Risk factors for symptomatic venous thromboembolism in Thai hospitalised medical patients.

Link to article at PubMed

Risk factors for symptomatic venous thromboembolism in Thai hospitalised medical patients.

Thromb Haemost. 2011 Oct 20;106(6)

Authors: Rojnuckarin P, Uaprasert N, Vajragupta L, Numkarunarunrote N, Tanpowpong N, Sutcharitchan P

Thromboprophylaxis for venous thromboembolism (VTE) failed to reduce overall mortality in hospitalised medical patients. As a VTE prediction model for Asians is still lacking, this study aimed to identify very high risk patients who would be the main target for prevention. In 2009, medical patients admitted to King Chulalongkorn Memorial hospital, a tertiary care centre, were prospectively evaluated for risk factors. The high-risk cohort was monitored for symptomatic VTE until six weeks after discharge. No heparin prophylaxis was given. Of 1,290 high-risk patients, 27 (2.1%, 95% confidence interval [CI] 1.3-2.9) developed proven VTE, 25.9% of which were diagnosed after discharge. Cases with VTE stayed longer in the hospital (median 18 vs. 11 days, p < 0.001). The significant risk factors in a multivariate analysis were autoimmune disease, solid tumours, family history of VTE, varicose vein and oestrogen with the relative risks of 11.8, 4.7, 120.3, 40.1 and 17.1 (p < 0.001, 0.001, 0.001, 0.002 and 0.038), respectively. Either autoimmune disease or solid tumours were found in 63% of VTE with the relative risk of 4.5 (95% CI 2.1-9.7, p < 0.001). In contrast, previously reported VTE scores in western patients could not stratify the VTE risks, but all the scores predicted higher mortality. In conclusion, VTE is common in Asian hospitalised medical patients. Patients with autoimmune disease and those with solid tumours are highly susceptible to VTE. A prophylactic strategy in these groups is required.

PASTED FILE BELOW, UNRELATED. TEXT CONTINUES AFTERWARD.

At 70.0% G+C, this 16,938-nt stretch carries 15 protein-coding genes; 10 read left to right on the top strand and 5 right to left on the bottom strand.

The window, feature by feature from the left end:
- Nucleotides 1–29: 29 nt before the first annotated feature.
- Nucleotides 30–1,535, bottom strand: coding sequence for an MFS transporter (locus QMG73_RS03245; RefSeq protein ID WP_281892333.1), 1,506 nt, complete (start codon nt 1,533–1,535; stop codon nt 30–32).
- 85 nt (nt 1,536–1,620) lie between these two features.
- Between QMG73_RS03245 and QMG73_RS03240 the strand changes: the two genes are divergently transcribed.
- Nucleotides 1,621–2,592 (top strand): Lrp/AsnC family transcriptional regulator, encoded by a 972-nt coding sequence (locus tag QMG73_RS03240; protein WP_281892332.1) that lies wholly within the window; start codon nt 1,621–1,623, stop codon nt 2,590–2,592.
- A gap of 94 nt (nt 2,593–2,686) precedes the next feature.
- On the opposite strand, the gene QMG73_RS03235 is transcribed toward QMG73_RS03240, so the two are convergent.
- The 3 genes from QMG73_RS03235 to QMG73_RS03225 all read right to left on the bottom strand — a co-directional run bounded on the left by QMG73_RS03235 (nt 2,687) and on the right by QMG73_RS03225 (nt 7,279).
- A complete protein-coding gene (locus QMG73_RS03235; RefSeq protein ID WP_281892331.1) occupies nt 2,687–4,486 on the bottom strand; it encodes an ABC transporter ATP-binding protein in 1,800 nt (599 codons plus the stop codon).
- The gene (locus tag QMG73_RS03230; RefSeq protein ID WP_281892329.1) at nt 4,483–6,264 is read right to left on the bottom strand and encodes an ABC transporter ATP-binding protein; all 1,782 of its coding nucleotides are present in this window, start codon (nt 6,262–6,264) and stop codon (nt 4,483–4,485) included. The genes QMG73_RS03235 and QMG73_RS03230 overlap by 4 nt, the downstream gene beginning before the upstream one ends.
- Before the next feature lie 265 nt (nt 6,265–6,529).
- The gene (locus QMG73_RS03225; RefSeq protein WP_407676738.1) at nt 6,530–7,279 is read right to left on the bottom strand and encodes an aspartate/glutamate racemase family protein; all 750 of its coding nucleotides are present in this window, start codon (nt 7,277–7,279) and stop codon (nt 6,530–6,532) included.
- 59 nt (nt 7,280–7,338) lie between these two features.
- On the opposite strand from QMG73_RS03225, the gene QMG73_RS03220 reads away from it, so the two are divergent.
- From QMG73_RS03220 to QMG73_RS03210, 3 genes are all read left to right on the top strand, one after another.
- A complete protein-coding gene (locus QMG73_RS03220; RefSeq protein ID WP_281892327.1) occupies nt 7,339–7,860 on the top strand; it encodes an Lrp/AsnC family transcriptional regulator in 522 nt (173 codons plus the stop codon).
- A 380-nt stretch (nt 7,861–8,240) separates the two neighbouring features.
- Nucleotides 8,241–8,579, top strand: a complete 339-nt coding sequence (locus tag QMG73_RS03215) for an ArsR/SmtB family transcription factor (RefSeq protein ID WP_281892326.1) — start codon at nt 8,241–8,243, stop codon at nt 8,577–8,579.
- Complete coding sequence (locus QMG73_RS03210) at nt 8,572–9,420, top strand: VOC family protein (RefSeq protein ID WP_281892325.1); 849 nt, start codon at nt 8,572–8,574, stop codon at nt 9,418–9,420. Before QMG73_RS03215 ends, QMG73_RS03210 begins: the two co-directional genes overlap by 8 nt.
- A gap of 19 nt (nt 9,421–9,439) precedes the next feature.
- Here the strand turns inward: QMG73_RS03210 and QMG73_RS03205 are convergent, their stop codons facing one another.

PMID: 22012481 [PubMed - as supplied by publisher]

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